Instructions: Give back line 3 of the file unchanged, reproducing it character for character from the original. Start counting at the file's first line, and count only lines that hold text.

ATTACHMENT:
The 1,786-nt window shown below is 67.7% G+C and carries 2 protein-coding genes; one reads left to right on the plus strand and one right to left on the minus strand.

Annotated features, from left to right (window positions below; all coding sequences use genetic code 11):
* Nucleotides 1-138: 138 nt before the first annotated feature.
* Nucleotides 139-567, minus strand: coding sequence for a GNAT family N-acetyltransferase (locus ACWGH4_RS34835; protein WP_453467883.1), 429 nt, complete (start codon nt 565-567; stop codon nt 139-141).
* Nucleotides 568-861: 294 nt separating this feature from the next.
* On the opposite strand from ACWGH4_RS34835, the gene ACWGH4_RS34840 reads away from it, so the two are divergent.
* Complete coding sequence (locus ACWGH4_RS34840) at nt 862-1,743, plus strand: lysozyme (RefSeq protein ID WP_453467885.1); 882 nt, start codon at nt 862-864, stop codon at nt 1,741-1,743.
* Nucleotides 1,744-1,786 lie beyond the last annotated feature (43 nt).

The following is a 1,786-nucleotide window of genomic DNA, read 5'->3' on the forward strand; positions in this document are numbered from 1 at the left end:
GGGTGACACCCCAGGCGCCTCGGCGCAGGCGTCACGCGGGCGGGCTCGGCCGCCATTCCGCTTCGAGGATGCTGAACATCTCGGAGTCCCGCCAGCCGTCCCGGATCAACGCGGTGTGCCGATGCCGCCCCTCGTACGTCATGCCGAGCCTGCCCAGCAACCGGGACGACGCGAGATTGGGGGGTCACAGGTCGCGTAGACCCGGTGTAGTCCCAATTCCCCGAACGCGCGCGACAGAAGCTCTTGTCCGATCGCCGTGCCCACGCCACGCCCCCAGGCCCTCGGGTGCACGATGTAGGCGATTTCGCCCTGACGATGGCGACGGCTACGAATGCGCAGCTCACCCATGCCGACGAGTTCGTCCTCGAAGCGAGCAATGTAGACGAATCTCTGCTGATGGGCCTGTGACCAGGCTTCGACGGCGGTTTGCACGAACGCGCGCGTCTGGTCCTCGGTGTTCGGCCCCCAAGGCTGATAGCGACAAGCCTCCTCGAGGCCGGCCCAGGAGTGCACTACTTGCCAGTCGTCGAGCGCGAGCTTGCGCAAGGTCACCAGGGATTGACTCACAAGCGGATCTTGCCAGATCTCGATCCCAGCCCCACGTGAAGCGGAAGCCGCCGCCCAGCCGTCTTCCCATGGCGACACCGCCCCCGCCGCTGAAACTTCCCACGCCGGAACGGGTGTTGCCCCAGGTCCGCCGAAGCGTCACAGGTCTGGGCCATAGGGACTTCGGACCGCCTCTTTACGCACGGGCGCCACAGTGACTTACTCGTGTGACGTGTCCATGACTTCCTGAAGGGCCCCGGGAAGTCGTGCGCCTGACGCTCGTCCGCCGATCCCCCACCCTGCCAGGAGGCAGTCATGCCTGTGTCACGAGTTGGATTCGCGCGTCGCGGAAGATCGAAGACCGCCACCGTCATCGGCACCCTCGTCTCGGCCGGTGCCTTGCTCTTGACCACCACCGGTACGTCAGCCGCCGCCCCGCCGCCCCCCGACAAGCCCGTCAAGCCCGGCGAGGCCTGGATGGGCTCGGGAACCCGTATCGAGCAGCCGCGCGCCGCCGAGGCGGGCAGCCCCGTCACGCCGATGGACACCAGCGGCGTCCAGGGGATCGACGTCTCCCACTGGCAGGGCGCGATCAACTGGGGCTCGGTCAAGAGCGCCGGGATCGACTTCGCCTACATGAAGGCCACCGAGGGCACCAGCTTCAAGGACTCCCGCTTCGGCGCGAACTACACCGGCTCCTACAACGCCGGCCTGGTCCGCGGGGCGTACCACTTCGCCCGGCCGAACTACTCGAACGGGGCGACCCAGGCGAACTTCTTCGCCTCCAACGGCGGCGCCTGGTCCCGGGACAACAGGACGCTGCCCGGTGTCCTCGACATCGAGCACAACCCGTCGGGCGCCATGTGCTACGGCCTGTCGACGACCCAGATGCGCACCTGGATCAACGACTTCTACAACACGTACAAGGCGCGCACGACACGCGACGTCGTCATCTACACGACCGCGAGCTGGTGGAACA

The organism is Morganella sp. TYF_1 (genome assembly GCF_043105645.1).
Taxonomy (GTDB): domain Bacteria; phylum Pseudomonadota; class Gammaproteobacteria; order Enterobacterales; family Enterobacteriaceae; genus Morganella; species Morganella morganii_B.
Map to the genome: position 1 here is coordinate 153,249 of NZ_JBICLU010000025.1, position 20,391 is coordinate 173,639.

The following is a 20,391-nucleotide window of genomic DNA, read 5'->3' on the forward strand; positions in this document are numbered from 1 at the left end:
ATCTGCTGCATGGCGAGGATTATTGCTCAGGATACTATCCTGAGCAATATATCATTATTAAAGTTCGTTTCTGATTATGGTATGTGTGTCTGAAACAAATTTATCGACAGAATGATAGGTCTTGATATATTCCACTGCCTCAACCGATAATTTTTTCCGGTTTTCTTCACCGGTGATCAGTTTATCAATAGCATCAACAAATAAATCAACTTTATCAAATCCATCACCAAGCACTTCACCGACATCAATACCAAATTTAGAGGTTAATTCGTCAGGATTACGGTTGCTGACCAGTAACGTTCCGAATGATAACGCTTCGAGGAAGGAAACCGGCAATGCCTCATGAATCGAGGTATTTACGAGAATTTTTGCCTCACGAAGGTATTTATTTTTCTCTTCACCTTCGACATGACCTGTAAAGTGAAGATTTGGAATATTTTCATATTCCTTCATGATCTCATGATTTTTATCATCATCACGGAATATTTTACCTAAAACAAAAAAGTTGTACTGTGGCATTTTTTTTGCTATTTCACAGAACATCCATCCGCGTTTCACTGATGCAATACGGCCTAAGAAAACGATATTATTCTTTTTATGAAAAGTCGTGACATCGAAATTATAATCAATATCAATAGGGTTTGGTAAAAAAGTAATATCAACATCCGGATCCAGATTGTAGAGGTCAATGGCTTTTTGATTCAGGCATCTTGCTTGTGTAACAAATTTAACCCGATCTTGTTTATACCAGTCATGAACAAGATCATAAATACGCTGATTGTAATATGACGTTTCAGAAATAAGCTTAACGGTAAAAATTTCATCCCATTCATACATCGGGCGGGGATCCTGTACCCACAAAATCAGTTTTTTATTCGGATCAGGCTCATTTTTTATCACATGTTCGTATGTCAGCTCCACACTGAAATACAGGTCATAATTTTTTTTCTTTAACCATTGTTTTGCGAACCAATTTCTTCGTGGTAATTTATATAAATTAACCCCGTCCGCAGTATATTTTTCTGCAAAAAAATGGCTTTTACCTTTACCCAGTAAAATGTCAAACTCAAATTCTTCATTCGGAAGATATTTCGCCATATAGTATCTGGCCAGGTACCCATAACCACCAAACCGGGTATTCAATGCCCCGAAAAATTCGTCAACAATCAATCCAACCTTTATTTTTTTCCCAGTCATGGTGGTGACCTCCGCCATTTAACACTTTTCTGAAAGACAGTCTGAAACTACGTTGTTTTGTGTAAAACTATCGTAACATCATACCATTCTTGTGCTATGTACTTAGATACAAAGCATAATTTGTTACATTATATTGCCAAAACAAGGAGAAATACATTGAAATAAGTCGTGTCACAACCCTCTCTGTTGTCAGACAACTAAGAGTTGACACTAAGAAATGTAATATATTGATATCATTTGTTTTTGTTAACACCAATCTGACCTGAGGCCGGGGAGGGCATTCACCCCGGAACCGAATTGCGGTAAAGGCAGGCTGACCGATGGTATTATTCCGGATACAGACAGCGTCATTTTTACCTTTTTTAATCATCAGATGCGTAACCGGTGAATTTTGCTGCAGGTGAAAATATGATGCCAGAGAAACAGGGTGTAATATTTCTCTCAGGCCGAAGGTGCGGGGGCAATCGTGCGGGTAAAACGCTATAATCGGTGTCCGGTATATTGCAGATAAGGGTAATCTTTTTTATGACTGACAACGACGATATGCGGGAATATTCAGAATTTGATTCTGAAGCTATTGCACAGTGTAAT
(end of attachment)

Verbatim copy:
* Nucleotides 1-138: 138 nt before the first annotated feature.